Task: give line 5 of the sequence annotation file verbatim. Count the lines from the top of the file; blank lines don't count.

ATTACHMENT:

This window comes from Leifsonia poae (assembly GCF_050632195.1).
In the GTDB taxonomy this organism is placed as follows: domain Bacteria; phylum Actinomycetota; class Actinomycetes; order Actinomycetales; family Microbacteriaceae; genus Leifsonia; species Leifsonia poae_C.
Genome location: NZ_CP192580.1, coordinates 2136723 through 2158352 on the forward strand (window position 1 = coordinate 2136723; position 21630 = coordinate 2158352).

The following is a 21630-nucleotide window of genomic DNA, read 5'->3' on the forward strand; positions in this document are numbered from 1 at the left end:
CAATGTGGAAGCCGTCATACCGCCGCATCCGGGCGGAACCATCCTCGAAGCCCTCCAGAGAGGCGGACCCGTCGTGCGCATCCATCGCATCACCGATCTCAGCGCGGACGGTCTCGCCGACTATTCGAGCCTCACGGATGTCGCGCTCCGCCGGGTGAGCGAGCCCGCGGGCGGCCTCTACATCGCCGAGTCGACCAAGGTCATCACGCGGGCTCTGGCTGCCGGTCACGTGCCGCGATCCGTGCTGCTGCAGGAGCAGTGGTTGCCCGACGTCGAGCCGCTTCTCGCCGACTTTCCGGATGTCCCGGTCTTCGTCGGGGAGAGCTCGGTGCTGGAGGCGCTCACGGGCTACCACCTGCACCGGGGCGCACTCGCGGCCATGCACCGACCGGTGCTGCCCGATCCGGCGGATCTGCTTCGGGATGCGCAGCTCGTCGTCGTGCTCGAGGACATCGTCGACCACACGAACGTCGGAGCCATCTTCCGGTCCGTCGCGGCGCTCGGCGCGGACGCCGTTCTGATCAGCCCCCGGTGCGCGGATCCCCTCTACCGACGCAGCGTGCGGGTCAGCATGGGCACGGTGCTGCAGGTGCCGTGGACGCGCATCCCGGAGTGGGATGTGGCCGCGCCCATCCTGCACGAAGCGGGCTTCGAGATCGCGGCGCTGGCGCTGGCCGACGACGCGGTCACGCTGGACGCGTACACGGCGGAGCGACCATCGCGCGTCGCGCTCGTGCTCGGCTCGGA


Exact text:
CAATGTGGAAGCCGTCATACCGCCGCATCCGGGCGGAACCATCCTCGAAGCCCTCCAGAGAGGCGGACCCGTCGTGCGCATCCATCGCATCACCGATCTCAGCGCGGACGGTCTCGCCGACTATTCGAGCCTCACGGATGTCGCGCTCCGCCGGGTGAGCGAGCCCGCGGGCGGCCTCTACATCGCCGAGTCGACCAAGGTCATCACGCGGGCTCTGGCTGCCGGTCACGTGCCGCGATCCGTGCTGCTGCAGGAGCAGTGGTTGCCCGACGTCGAGCCGCTTCTCGCCGACTTTCCGGATGTCCCGGTCTTCGTCGGGGAGAGCTCGGTGCTGGAGGCGCTCACGGGCTACCACCTGCACCGGGGCGCACTCGCGGCCATGCACCGACCGGTGCTGCCCGATCCGGCGGATCTGCTTCGGGATGCGCAGCTCGTCGTCGTGCTCGAGGACATCGTCGACCACACGAACGTCGGAGCCATCTTCCGGTCCGTCGCGGCGCTCGGCGCGGACGCCGTTCTGATCAGCCCCCGGTGCGCGGATCCCCTCTACCGACGCAGCGTGCGGGTCAGCATGGGCACGGTGCTGCAGGTGCCGTGGACGCGCATCCCGGAGTGGGATGTGGCCGCGCCCATCCTGCACGAAGCGGGCTTCGAGATCGCGGCGCTGGCGCTGGCCGACGACGCGGTCACGCTGGACGCGTACACGGCGGAGCGACCATCGCGCGTCGCGCTCGTGCTCGGCTCGGA